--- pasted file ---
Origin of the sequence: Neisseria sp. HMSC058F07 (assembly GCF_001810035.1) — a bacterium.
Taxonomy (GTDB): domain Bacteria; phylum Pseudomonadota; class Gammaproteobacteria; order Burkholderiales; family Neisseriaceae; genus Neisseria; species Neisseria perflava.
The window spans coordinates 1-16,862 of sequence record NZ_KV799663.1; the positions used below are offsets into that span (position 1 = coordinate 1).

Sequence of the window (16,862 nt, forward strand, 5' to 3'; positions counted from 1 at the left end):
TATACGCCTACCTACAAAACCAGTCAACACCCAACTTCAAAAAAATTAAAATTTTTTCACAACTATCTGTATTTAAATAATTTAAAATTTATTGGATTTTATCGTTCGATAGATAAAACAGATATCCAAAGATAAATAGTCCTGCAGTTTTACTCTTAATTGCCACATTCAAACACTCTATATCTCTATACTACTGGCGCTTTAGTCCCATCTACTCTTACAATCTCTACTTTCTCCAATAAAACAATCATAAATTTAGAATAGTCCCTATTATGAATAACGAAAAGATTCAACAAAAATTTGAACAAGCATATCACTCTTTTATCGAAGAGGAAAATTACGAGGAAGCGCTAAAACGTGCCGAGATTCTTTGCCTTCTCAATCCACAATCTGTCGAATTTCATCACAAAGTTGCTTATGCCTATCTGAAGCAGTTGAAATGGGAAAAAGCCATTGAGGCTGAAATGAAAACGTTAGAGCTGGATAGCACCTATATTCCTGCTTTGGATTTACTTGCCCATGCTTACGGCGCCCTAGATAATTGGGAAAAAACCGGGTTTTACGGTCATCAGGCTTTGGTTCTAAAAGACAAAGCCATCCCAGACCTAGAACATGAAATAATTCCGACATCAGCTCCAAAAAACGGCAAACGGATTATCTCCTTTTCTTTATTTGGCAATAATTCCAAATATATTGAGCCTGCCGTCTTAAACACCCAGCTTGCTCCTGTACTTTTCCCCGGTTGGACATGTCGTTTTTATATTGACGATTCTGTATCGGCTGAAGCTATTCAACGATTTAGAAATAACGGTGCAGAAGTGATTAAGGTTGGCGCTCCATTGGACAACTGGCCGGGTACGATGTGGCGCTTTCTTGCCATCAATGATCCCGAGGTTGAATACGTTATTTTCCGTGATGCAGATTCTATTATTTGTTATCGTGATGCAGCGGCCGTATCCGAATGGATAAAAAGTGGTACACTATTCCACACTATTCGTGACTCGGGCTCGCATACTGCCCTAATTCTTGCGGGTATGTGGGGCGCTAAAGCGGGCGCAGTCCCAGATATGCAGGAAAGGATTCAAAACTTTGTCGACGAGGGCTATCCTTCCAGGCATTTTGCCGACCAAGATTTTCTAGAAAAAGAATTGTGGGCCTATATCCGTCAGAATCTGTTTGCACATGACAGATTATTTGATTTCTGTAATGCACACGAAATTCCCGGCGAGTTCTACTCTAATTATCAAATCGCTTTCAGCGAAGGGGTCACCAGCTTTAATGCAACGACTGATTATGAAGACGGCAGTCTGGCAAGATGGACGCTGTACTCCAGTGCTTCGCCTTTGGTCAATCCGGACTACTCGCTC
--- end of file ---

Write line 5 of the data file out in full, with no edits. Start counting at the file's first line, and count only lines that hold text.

TATACGCCTACCTACAAAACCAGTCAACACCCAACTTCAAAAAAATTAAAATTTTTTCACAACTATCTGTATTTAAATAATTTAAAATTTATTGGATTTTATCGTTCGATAGATAAAACAGATATCCAAAGATAAATAGTCCTGCAGTTTTACTCTTAATTGCCACATTCAAACACTCTATATCTCTATACTACTGGCGCTTTAGTCCCATCTACTCTTACAATCTCTACTTTCTCCAATAAAACAATCATAAATTTAGAATAGTCCCTATTATGAATAACGAAAAGATTCAACAAAAATTTGAACAAGCATATCACTCTTTTATCGAAGAGGAAAATTACGAGGAAGCGCTAAAACGTGCCGAGATTCTTTGCCTTCTCAATCCACAATCTGTCGAATTTCATCACAAAGTTGCTTATGCCTATCTGAAGCAGTTGAAATGGGAAAAAGCCATTGAGGCTGAAATGAAAACGTTAGAGCTGGATAGCACCTATATTCCTGCTTTGGATTTACTTGCCCATGCTTACGGCGCCCTAGATAATTGGGAAAAAACCGGGTTTTACGGTCATCAGGCTTTGGTTCTAAAAGACAAAGCCATCCCAGACCTAGAACATGAAATAATTCCGACATCAGCTCCAAAAAACGGCAAACGGATTATCTCCTTTTCTTTATTTGGCAATAATTCCAAATATATTGAGCCTGCCGTCTTAAACACCCAGCTTGCTCCTGTACTTTTCCCCGGTTGGACATGTCGTTTTTATATTGACGATTCTGTATCGGCTGAAGCTATTCAACGATTTAGAAATAACGGTGCAGAAGTGATTAAGGTTGGCGCTCCATTGGACAACTGGCCGGGTACGATGTGGCGCTTTCTTGCCATCAATGATCCCGAGGTTGAATACGTTATTTTCCGTGATGCAGATTCTATTATTTGTTATCGTGATGCAGCGGCCGTATCCGAATGGATAAAAAGTGGTACACTATTCCACACTATTCGTGACTCGGGCTCGCATACTGCCCTAATTCTTGCGGGTATGTGGGGCGCTAAAGCGGGCGCAGTCCCAGATATGCAGGAAAGGATTCAAAACTTTGTCGACGAGGGCTATCCTTCCAGGCATTTTGCCGACCAAGATTTTCTAGAAAAAGAATTGTGGGCCTATATCCGTCAGAATCTGTTTGCACATGACAGATTATTTGATTTCTGTAATGCACACGAAATTCCCGGCGAGTTCTACTCTAATTATCAAATCGCTTTCAGCGAAGGGGTCACCAGCTTTAATGCAACGACTGATTATGAAGACGGCAGTCTGGCAAGATGGACGCTGTACTCCAGTGCTTCGCCTTTGGTCAATCCGGACTACTCGCTC